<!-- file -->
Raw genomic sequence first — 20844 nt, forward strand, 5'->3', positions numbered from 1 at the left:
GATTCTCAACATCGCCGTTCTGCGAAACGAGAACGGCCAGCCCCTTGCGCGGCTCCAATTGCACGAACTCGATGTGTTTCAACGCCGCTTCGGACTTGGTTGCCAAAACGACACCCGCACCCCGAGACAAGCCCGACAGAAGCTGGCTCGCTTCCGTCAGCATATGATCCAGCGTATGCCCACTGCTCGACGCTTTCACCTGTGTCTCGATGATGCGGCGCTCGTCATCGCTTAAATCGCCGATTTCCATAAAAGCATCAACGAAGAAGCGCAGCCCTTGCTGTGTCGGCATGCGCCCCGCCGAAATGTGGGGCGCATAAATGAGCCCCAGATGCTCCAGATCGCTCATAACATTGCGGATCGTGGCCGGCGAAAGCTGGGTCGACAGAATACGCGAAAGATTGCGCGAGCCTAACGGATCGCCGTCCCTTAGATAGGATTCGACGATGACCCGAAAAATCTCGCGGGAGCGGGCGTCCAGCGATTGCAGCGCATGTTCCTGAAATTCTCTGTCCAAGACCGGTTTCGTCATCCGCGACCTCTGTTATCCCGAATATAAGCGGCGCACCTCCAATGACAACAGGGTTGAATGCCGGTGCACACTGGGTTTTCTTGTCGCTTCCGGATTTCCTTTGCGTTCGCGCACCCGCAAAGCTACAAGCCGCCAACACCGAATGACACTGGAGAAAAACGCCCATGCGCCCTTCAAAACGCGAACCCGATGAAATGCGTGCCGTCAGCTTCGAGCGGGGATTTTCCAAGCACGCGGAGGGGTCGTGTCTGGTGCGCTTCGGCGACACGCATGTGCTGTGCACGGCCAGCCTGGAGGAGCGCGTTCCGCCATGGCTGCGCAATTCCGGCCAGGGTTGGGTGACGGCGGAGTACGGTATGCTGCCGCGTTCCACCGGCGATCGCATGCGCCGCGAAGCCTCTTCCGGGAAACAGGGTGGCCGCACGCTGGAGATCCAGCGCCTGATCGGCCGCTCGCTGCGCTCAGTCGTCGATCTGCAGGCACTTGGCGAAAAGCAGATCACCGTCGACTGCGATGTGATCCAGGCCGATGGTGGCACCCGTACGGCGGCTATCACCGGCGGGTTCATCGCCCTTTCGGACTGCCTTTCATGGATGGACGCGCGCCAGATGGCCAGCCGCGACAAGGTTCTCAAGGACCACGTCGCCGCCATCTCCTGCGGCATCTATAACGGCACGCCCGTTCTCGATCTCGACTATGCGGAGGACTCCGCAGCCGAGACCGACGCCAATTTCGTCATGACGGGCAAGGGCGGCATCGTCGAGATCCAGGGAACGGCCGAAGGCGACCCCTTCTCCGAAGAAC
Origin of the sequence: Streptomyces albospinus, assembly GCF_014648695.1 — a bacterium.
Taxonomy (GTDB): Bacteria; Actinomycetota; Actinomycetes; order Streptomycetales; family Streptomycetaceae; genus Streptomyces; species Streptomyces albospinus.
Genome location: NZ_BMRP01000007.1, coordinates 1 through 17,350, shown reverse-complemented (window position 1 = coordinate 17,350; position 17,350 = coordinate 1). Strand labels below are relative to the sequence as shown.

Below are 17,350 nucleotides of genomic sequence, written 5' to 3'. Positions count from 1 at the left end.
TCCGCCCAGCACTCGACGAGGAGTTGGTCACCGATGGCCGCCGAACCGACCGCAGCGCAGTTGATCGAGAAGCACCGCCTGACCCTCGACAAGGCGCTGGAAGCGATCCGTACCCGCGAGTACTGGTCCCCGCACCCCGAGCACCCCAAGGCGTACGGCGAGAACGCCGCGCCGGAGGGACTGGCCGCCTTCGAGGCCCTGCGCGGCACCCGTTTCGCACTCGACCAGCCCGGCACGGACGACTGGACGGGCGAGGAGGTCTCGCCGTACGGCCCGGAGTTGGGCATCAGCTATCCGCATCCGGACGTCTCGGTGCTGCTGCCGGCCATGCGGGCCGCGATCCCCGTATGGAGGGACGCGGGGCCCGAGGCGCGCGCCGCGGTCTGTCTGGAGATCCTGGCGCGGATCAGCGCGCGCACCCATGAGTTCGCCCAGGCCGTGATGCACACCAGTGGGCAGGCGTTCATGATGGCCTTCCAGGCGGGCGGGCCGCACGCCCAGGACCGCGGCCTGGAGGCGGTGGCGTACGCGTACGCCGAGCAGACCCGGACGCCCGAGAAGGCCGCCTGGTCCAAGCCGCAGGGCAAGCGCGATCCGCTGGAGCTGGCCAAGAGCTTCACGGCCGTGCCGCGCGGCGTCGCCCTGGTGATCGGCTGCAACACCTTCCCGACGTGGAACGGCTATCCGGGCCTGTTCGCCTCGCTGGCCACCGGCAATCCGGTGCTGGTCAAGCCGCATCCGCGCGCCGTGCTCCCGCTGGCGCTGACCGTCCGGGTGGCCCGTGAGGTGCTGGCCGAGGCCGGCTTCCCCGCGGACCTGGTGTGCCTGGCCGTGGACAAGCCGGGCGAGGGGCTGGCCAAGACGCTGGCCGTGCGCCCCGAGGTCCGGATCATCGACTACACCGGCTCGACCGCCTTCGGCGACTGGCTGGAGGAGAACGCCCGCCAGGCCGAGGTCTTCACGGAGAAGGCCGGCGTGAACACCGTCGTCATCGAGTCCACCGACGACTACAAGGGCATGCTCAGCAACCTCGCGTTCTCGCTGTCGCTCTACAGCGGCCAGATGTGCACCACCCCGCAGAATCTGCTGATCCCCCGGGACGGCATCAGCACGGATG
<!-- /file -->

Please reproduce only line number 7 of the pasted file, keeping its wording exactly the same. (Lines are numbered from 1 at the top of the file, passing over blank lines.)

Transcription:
TCCGCCCAGCACTCGACGAGGAGTTGGTCACCGATGGCCGCCGAACCGACCGCAGCGCAGTTGATCGAGAAGCACCGCCTGACCCTCGACAAGGCGCTGGAAGCGATCCGTACCCGCGAGTACTGGTCCCCGCACCCCGAGCACCCCAAGGCGTACGGCGAGAACGCCGCGCCGGAGGGACTGGCCGCCTTCGAGGCCCTGCGCGGCACCCGTTTCGCACTCGACCAGCCCGGCACGGACGACTGGACGGGCGAGGAGGTCTCGCCGTACGGCCCGGAGTTGGGCATCAGCTATCCGCATCCGGACGTCTCGGTGCTGCTGCCGGCCATGCGGGCCGCGATCCCCGTATGGAGGGACGCGGGGCCCGAGGCGCGCGCCGCGGTCTGTCTGGAGATCCTGGCGCGGATCAGCGCGCGCACCCATGAGTTCGCCCAGGCCGTGATGCACACCAGTGGGCAGGCGTTCATGATGGCCTTCCAGGCGGGCGGGCCGCACGCCCAGGACCGCGGCCTGGAGGCGGTGGCGTACGCGTACGCCGAGCAGACCCGGACGCCCGAGAAGGCCGCCTGGTCCAAGCCGCAGGGCAAGCGCGATCCGCTGGAGCTGGCCAAGAGCTTCACGGCCGTGCCGCGCGGCGTCGCCCTGGTGATCGGCTGCAACACCTTCCCGACGTGGAACGGCTATCCGGGCCTGTTCGCCTCGCTGGCCACCGGCAATCCGGTGCTGGTCAAGCCGCATCCGCGCGCCGTGCTCCCGCTGGCGCTGACCGTCCGGGTGGCCCGTGAGGTGCTGGCCGAGGCCGGCTTCCCCGCGGACCTGGTGTGCCTGGCCGTGGACAAGCCGGGCGAGGGGCTGGCCAAGACGCTGGCCGTGCGCCCCGAGGTCCGGATCATCGACTACACCGGCTCGACCGCCTTCGGCGACTGGCTGGAGGAGAACGCCCGCCAGGCCGAGGTCTTCACGGAGAAGGCCGGCGTGAACACCGTCGTCATCGAGTCCACCGACGACTACAAGGGCATGCTCAGCAACCTCGCGTTCTCGCTGTCGCTCTACAGCGGCCAGATGTGCACCACCCCGCAGAATCTGCTGATCCCCCGGGACGGCATCAGCACGGATG